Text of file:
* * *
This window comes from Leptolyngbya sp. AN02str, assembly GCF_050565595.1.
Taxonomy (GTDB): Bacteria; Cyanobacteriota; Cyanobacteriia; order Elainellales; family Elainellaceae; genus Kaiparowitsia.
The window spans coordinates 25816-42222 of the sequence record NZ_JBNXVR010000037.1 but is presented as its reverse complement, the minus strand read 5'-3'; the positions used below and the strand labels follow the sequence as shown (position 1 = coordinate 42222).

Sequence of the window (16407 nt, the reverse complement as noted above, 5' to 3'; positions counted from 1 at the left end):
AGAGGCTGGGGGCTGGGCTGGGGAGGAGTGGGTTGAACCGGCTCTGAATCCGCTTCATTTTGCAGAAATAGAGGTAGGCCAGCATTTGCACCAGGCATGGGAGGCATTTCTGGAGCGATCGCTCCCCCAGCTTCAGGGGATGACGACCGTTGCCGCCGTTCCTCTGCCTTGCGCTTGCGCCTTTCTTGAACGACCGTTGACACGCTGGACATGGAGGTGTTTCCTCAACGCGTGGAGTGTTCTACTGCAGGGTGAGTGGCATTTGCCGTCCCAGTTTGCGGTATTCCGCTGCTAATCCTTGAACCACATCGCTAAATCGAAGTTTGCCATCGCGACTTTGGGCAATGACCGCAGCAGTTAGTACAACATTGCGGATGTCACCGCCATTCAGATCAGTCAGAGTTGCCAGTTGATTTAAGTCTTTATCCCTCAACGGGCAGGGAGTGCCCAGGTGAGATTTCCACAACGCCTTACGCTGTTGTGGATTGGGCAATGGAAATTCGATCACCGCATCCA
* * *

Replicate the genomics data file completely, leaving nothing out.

This window comes from Leptolyngbya sp. AN02str, assembly GCF_050565595.1.
Taxonomy (GTDB): Bacteria; Cyanobacteriota; Cyanobacteriia; order Elainellales; family Elainellaceae; genus Kaiparowitsia.
The window spans coordinates 25816-42222 of the sequence record NZ_JBNXVR010000037.1 but is presented as its reverse complement, the minus strand read 5'-3'; the positions used below and the strand labels follow the sequence as shown (position 1 = coordinate 42222).

Sequence of the window (16407 nt, the reverse complement as noted above, 5' to 3'; positions counted from 1 at the left end):
AGAGGCTGGGGGCTGGGCTGGGGAGGAGTGGGTTGAACCGGCTCTGAATCCGCTTCATTTTGCAGAAATAGAGGTAGGCCAGCATTTGCACCAGGCATGGGAGGCATTTCTGGAGCGATCGCTCCCCCAGCTTCAGGGGATGACGACCGTTGCCGCCGTTCCTCTGCCTTGCGCTTGCGCCTTTCTTGAACGACCGTTGACACGCTGGACATGGAGGTGTTTCCTCAACGCGTGGAGTGTTCTACTGCAGGGTGAGTGGCATTTGCCGTCCCAGTTTGCGGTATTCCGCTGCTAATCCTTGAACCACATCGCTAAATCGAAGTTTGCCATCGCGACTTTGGGCAATGACCGCAGCAGTTAGTACAACATTGCGGATGTCACCGCCATTCAGATCAGTCAGAGTTGCCAGTTGATTTAAGTCTTTATCCCTCAACGGGCAGGGAGTGCCCAGGTGAGATTTCCACAACGCCTTACGCTGTTGTGGATTGGGCAATGGAAATTCGATCACCGCATCCA